Mental training sessions are critical to improve your Ironman run
Mental training sessions are critical to improve your Ironman run

Mental training sessions are critical to improve your Ironman run

Mental training sessions are critical to improve your Ironman run

Building mental strength is vital to become a competitive Ironman age grouper. Ben Rudson shares what he does to toughen up mentally on his Ironman run.

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BRAD BROWN: Welcome onto this edition of The Kona Edge. It’s good to have you with us and we head back to catch up with Ben Rudson, on this edition of the podcast. Benjamin, welcome. Thanks for joining us today.

BENJAMIN RUDSON: Thanks for having me again.

BRAD BROWN: Benjamin, I’m sure you’re amped to talk a little bit about your run. It is the strongest out of the 3 disciplines. You’ve got a sub 3 marathon under the belt. You’re a very decent runner.

BEN RUDSON: Yes. It’s the one that’s come the most naturally to me and I think it’s my best leg of the 3 sports.

Boost your physical development on the Ironman run

BRAD BROWN: It helps if your run is that strong. What do you think has given you that strength on the run? Is there something you can pinpoint that you’ve done over time that has moved the needle?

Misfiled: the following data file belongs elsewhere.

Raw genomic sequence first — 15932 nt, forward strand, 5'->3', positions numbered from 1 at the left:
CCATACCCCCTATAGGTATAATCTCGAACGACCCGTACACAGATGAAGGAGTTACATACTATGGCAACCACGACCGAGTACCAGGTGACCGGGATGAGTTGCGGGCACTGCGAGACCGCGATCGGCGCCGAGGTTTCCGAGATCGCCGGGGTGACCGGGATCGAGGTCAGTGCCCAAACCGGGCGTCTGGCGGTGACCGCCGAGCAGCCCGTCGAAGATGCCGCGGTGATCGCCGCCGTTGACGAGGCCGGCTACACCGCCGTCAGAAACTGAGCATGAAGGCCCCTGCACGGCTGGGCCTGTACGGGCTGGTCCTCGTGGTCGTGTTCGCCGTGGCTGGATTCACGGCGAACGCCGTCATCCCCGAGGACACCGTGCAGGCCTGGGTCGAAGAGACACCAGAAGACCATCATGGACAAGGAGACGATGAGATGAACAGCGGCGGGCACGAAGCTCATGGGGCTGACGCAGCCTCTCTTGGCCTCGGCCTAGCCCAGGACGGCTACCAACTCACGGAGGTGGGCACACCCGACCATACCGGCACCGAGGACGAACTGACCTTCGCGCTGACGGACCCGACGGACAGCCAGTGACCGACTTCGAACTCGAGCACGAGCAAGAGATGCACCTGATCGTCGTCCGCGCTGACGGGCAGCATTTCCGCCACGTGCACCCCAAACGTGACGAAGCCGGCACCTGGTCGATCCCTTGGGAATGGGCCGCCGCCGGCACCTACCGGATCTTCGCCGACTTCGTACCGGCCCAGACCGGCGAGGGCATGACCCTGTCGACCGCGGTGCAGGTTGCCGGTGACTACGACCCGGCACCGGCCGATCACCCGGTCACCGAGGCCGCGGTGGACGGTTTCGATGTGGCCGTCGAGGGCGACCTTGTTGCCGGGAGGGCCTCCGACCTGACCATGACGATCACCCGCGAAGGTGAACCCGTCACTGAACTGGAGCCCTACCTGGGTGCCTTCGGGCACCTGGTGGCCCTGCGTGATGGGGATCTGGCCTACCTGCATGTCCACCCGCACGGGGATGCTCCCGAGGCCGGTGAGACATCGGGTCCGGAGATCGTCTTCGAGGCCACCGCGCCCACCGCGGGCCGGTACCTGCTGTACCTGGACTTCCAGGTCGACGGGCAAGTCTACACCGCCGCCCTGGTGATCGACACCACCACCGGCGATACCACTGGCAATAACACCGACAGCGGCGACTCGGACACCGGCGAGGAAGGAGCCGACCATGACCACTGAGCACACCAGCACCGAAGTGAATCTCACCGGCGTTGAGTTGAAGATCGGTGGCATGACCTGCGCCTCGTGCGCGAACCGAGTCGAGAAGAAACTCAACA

BEN RUDSON: I think it’s a couple of things. First and foremost, you must put the work in,  and I have. I put a lot of miles in and I’ve done the right thing many times and I’m fortunate enough to stave off injuries and treat it with respect. So, just putting the miles and the proper workouts in, have been key to that physical development.

Cultivate mental strength on your Ironman run

The big thing too, is the mental aspect more so than even the open running. In triathlon running, it’s so important to have a strong mental game. Having that mental confidence.

To be able to hop off that bike and know I have this run now, but that’s not a problem. It’s such a huge thing, It’s really the X-factor in the sport. Knowing that you can chase down anyone in your age group off the run. And I think where it stems from is all those tough mental sessions. Getting out there in the bad weather, be it cold or hot, these tough mental sessions.

I remember one, I had been building up to my open marathon where I went sub 3. I hopped off the treadmill at the gym and stuck it against the blank wall and ran staring at this wall for 35 kilometres. It wasn’t glamorous and a lot of haunting images go through your mind as you’re staring at this concrete wall for two and a half hours. Maybe I don’t recommend staring at a concrete wall for two and a half hours. Mental sessions are critical for a good Ironman run.

BRAD BROWN: Absolutely. And I’m sure those are not ones you enjoying doing. But what do you love doing from a workout perspective on the run?

The value of improving your top end Ironman run speed